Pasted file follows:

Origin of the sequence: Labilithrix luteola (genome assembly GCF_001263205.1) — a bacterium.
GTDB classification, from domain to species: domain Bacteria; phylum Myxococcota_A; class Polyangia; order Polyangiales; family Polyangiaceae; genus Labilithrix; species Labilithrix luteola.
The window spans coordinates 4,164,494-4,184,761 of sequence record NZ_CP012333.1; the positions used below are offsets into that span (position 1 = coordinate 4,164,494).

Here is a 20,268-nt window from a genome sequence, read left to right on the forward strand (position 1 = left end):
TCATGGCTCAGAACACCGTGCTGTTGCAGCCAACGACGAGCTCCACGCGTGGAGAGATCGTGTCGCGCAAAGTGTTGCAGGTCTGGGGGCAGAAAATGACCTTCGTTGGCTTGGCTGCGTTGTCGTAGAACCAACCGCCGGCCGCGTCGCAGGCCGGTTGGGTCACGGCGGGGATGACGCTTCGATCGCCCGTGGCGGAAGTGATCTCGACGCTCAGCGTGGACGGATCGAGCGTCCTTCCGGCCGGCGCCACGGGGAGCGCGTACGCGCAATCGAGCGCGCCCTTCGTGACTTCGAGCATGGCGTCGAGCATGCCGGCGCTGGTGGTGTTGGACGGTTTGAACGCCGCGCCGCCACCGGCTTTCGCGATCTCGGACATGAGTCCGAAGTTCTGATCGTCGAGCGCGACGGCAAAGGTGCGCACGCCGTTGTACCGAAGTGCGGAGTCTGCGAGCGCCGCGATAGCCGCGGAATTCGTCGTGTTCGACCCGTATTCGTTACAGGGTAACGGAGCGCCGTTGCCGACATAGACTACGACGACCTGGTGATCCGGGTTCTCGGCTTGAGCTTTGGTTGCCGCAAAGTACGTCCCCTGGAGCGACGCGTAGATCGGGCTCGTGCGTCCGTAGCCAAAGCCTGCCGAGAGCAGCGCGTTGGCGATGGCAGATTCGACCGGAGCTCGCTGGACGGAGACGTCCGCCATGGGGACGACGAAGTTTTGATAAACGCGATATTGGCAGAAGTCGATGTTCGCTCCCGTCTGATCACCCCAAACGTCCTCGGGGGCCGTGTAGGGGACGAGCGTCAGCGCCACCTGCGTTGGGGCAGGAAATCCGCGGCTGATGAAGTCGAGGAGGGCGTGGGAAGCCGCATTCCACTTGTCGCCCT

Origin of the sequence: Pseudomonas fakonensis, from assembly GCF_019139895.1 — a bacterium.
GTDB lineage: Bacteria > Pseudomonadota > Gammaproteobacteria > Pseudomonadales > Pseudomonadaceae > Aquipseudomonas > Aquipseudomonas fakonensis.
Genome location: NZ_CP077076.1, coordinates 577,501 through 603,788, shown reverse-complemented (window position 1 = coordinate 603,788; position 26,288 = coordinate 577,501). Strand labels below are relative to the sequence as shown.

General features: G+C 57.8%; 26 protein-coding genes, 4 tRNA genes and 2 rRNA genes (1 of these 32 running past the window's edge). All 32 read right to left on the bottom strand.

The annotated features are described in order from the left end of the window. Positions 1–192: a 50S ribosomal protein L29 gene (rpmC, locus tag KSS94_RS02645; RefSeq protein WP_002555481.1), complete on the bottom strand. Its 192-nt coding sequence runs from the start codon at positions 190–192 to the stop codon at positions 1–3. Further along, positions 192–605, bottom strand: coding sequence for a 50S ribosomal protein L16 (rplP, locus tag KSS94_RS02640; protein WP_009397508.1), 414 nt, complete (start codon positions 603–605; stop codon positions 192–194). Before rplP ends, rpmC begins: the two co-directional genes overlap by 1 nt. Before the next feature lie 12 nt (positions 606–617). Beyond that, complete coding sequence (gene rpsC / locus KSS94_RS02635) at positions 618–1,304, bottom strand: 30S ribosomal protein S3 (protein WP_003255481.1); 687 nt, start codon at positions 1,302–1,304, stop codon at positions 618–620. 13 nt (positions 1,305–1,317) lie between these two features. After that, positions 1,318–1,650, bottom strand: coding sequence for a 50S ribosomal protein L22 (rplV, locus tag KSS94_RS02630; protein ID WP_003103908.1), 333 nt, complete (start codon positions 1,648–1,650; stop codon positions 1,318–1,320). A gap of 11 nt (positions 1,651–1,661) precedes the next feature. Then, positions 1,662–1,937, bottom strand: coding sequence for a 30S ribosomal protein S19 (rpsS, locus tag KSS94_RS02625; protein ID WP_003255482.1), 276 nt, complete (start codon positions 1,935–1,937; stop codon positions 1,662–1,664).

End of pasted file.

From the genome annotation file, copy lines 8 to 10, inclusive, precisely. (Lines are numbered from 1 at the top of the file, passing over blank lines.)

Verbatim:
Genome location: NZ_CP077076.1, coordinates 577,501 through 603,788, shown reverse-complemented (window position 1 = coordinate 603,788; position 26,288 = coordinate 577,501). Strand labels below are relative to the sequence as shown.

General features: G+C 57.8%; 26 protein-coding genes, 4 tRNA genes and 2 rRNA genes (1 of these 32 running past the window's edge). All 32 read right to left on the bottom strand.

The annotated features are described in order from the left end of the window. Positions 1–192: a 50S ribosomal protein L29 gene (rpmC, locus tag KSS94_RS02645; RefSeq protein WP_002555481.1), complete on the bottom strand. Its 192-nt coding sequence runs from the start codon at positions 190–192 to the stop codon at positions 1–3. Further along, positions 192–605, bottom strand: coding sequence for a 50S ribosomal protein L16 (rplP, locus tag KSS94_RS02640; protein WP_009397508.1), 414 nt, complete (start codon positions 603–605; stop codon positions 192–194). Before rplP ends, rpmC begins: the two co-directional genes overlap by 1 nt. Before the next feature lie 12 nt (positions 606–617). Beyond that, complete coding sequence (gene rpsC / locus KSS94_RS02635) at positions 618–1,304, bottom strand: 30S ribosomal protein S3 (protein WP_003255481.1); 687 nt, start codon at positions 1,302–1,304, stop codon at positions 618–620. 13 nt (positions 1,305–1,317) lie between these two features. After that, positions 1,318–1,650, bottom strand: coding sequence for a 50S ribosomal protein L22 (rplV, locus tag KSS94_RS02630; protein ID WP_003103908.1), 333 nt, complete (start codon positions 1,648–1,650; stop codon positions 1,318–1,320). A gap of 11 nt (positions 1,651–1,661) precedes the next feature. Then, positions 1,662–1,937, bottom strand: coding sequence for a 30S ribosomal protein S19 (rpsS, locus tag KSS94_RS02625; protein ID WP_003255482.1), 276 nt, complete (start codon positions 1,935–1,937; stop codon positions 1,662–1,664).